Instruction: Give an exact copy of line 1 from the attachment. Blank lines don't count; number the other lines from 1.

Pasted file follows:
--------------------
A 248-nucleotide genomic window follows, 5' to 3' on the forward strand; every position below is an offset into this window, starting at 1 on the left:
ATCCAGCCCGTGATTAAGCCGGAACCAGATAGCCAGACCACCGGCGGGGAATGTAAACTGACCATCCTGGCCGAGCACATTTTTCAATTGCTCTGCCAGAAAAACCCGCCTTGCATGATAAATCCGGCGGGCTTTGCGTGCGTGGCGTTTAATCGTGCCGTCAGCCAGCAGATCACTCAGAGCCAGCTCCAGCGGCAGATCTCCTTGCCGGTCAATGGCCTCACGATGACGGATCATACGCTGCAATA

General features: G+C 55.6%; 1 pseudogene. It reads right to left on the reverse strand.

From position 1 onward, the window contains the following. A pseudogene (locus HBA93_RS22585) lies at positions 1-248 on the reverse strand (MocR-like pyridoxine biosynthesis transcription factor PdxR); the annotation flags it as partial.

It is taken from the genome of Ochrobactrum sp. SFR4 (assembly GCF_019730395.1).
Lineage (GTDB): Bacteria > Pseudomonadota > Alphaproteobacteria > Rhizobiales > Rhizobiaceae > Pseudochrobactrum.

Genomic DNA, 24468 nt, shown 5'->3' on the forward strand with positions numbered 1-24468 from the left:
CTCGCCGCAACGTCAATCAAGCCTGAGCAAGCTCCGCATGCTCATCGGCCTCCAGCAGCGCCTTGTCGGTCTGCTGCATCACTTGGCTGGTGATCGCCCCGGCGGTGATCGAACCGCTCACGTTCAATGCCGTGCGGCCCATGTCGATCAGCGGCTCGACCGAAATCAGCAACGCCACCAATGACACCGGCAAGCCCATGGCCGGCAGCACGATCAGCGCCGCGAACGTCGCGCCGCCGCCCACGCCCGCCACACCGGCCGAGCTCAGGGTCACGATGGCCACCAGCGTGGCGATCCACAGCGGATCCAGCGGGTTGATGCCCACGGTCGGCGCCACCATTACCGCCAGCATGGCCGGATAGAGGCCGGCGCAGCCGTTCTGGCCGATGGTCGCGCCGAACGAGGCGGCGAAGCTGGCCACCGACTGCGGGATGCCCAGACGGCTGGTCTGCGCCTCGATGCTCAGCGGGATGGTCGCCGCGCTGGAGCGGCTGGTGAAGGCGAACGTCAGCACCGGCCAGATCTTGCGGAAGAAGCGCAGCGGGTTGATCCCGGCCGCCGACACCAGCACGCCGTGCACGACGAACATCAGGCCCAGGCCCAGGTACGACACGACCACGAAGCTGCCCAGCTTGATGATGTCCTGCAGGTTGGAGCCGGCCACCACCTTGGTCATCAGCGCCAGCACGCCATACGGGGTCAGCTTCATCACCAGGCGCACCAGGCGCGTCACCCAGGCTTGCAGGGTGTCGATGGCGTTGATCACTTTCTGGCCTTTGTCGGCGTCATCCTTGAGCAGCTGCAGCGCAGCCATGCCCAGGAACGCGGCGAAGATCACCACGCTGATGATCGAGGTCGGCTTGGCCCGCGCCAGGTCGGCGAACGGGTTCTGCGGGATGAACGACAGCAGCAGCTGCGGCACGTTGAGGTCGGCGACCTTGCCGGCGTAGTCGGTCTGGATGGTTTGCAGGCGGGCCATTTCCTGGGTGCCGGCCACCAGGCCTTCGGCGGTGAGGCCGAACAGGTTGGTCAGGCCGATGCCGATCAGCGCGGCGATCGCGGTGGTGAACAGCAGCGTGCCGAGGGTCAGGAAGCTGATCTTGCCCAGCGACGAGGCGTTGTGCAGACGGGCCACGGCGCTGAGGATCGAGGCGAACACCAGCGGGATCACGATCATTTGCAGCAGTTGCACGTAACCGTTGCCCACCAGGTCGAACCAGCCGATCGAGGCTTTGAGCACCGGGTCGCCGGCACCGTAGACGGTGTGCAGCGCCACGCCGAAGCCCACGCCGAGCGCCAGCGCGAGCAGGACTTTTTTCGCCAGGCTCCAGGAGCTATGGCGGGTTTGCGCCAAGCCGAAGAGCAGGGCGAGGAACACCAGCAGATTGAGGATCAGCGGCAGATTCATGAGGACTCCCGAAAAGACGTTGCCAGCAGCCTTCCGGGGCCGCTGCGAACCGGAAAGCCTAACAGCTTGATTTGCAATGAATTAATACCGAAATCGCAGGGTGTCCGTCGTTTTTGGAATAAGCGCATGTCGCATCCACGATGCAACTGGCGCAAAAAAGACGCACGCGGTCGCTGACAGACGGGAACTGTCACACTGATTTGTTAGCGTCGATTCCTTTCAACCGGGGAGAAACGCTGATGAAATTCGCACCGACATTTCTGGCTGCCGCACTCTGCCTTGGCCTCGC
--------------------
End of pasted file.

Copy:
A 248-nucleotide genomic window follows, 5' to 3' on the forward strand; every position below is an offset into this window, starting at 1 on the left: